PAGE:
There’s no way sugar coat it. Divorce is the single biggest event that has happened in the lives of my family, ever. As amicable as you want to make it (and we tried) things get rough, sad, hurtful, complicated, and confusing. And while we as adults can only fathom that chaos from our own perspectives, the churn in our kid’s lives will shape them forever. I know my parents divorce, and the subsequent loss of my father’s love and influence, had devastating effects on my life. I’m a survivor. I’m here to talk, write, and grow even more from the experience. But it sucked.


And along the journey to now, I have discovered many things about myself, about my kids, and about this process of divorce and recovery from divorce. The goal, when you separate is to maintain a civil relationship and do what’s best for the kids. It’s a lot easier to say that than it is to actually do it. Your ex will do stuff that baffles your mind. You will want different things. You will do the best you can. And it will be a challenge sometimes, but I learned that when I was able to hold up the positive white flag of surrender, I was able to set the tone for my experience of the divorce.

I also wrote the manifesto for what I was doing. It has been updated several times, but the core mission remains the same.

Becoming The Whole Parent, author, John McElhenney

About Becoming a Whole Parent Again, After Divorce

My unwavering and immutable mission:

1. 100% positive
2. Kids first
3. Honest feelings


In the second month I met Arianna Huffington at a tech conference. When she gave out her email and asked for ideas I was typing the message and including my post from earlier that morning.  All Available Light: Positive Parenting Energy Is Never Lost. I think that post really turned a corner for me. I was hitting stride and developing a different voice that would grow stronger the more I wrote. Arianna emailed me back within hours and I became a HuffPo blogger. See my archive: John McElhenney on the Huffington Post.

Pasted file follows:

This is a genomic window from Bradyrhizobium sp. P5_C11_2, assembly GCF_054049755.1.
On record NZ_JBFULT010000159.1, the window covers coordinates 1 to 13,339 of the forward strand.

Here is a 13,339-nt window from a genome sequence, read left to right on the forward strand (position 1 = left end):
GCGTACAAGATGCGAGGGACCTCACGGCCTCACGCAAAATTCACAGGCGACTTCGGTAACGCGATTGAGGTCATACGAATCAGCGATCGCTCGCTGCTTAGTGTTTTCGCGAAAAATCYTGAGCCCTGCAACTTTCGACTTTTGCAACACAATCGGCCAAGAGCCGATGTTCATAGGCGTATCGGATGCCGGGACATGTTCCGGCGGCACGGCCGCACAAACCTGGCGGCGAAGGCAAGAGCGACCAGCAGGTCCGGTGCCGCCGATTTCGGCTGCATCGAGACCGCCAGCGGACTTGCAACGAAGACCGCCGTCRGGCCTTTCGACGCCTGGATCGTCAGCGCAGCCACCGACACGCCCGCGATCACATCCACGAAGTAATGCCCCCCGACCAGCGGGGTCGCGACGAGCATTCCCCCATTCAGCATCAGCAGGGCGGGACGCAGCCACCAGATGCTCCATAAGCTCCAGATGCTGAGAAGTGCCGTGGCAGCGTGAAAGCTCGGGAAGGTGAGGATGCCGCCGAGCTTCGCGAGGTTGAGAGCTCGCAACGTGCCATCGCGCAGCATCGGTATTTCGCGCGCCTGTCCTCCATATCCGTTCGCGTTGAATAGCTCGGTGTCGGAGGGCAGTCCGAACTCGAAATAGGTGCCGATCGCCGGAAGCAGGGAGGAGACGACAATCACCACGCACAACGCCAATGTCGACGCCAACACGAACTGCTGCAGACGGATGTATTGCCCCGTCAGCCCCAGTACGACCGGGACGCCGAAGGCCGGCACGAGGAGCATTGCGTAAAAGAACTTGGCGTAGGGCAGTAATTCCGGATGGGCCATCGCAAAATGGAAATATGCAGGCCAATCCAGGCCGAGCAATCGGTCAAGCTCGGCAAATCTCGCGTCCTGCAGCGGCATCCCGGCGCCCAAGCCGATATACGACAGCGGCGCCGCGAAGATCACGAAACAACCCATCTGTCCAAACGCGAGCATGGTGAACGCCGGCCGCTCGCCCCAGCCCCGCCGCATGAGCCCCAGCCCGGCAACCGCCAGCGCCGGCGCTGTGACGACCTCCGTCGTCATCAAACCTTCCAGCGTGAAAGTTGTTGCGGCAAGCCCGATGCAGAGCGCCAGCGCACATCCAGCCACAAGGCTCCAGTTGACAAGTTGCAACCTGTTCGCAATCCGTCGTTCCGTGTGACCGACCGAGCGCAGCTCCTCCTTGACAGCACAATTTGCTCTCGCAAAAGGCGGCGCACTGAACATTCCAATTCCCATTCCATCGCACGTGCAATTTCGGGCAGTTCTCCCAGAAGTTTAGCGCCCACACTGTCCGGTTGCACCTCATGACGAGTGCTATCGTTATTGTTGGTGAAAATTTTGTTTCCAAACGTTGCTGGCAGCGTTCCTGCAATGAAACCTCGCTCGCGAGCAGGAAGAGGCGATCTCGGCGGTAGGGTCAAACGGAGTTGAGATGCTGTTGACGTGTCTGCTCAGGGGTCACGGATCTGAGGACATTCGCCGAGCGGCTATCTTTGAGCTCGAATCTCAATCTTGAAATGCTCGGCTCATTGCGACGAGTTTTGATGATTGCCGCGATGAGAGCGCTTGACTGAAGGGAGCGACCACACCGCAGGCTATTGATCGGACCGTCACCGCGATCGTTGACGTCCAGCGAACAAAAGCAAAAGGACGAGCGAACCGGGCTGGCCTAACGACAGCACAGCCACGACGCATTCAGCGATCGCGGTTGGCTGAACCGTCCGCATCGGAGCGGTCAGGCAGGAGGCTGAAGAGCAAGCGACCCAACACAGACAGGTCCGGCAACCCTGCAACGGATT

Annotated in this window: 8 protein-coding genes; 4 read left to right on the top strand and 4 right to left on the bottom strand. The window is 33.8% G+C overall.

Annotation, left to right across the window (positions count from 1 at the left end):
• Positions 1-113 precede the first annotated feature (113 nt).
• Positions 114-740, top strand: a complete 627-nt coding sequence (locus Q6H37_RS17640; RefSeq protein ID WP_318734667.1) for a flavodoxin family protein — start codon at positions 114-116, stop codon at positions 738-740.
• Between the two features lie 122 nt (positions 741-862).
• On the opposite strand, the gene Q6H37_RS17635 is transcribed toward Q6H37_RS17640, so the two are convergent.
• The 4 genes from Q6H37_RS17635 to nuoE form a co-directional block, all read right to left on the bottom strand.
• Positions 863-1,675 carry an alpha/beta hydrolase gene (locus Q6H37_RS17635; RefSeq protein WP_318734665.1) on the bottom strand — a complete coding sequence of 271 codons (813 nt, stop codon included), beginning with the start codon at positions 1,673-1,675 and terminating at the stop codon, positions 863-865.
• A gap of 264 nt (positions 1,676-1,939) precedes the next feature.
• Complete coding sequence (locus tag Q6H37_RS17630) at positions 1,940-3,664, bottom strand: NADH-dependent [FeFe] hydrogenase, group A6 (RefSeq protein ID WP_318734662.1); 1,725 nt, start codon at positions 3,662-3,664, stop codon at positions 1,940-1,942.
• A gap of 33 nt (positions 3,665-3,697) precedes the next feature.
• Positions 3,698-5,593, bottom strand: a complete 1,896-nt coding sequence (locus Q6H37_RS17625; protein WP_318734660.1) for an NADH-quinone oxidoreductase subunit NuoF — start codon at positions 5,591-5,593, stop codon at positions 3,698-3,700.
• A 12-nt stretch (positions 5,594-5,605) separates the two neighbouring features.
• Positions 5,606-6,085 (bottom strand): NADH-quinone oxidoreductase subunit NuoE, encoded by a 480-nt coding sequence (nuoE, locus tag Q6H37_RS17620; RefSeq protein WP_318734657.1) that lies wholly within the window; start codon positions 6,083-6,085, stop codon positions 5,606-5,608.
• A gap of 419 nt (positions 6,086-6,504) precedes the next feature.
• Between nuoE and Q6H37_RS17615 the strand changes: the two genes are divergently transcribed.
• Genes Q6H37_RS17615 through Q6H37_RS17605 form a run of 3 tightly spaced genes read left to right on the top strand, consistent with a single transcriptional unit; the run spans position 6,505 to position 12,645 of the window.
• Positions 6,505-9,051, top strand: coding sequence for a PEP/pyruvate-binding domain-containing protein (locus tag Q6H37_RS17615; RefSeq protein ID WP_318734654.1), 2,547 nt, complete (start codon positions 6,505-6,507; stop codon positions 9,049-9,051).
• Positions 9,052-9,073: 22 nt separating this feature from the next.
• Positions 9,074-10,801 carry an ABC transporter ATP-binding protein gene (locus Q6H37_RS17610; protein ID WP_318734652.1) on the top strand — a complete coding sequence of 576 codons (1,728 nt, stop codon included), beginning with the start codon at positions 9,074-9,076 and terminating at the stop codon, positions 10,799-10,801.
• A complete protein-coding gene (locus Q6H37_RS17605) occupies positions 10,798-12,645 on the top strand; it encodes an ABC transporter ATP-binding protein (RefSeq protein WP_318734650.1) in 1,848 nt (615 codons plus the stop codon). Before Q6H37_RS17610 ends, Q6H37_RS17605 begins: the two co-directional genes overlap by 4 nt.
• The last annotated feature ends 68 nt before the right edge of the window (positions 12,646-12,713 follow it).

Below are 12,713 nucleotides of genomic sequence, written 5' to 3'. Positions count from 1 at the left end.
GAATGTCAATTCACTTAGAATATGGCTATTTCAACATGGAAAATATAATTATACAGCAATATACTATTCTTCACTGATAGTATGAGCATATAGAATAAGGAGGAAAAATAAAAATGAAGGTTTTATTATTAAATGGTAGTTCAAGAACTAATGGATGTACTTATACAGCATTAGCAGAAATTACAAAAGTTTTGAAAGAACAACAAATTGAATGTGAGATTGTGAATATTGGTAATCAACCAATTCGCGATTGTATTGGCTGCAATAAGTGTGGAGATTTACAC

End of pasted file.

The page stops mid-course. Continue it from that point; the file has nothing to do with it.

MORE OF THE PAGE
It was at this point, a good three years into my divorce journey that I hit on my home run post. (Still getting the most reads of any page on my blog.)

What A Single Dad Wants In the *Next* Relationship

Rules for dating a single dad. (I’ve got two kids and a full-time job, but I’d still like to find time to be with someone.)

  1. Let’s not rush into things.
  2. I’m Looking for 100% Pure Connection
  3. I’m Into Moms

There’s more, but you can read it in the post.


And next was the 2nd post divorce relationship and first experience with navigating another person’s resistance and dysfunction. All the while, learning to let it go, take it easy, and keep my focus on the present moment and not wondering and worrying about where we were going.

Screen Shot 2014-04-23 at 7.55.42 AMLearning About Sex and Dating As We Go Along